Chinese Mandarin Teacher in London


Teacher name: Valeria

Teachers share a significant responsibility in shaping students’ long-life learning approach. Although my teaching is eclectic and resist a clear philosophical classification, however it is possible to identify some fundamental values I always attempt to rely on; first of all conveying contents in an attractive way in order to keep students’ attention. Based on my experience, the constant search for new teaching materials together with the support of new technologies is a powerful combination to stimulate young people’s curiosity. Secondly, another important theme of my teaching I will emphasize is student autonomy. The teacher should provide students with learning skills needed to create independent study and research methodologies. I think that the best way to achieve this is to offer a wide range of academic contributions to a specific subject and encourage students in their own research papers to move beyond the mere description and make constructive suggestions.

During my Ph.D course I gave lectures on Chinese language and literature as Assistant Professor and worked for a project of e-learning Chinese lessons in order to provide courses with innovative tools. Both the two experiences have contributed to improve my teaching skills and methods and a deeper knowledge about modern and contemporary Chinese literature.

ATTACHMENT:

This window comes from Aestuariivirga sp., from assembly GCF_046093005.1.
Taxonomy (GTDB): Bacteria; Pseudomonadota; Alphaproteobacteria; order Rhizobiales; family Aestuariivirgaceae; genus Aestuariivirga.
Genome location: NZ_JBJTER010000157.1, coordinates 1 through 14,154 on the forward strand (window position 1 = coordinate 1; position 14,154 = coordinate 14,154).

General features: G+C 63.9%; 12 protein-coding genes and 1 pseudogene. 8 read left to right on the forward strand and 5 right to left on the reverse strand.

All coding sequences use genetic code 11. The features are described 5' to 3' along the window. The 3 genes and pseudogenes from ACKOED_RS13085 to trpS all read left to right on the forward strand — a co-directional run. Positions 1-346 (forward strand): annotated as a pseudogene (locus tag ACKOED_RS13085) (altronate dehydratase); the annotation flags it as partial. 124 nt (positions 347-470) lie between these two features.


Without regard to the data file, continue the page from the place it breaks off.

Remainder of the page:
My work experience as Italian teacher and tutor in China from 2010 to 2013 allowed me to improve my knowledge of teaching and research methodologies as well as linguistic and literary analysis with focus on contemporary society and culture, language learning and comparative studies including Asian-European studies.
From September 2013 to July 2014 I worked as Assistant Professor of Comparative Literature at Sichuan University of Chengdu giving lectures in both Chinese and English. I was also responsible for the coordination of the Institute’s Comparative Literature programme organising lessons about Chinese and Western Literature and Cultures with a comparativistic approach.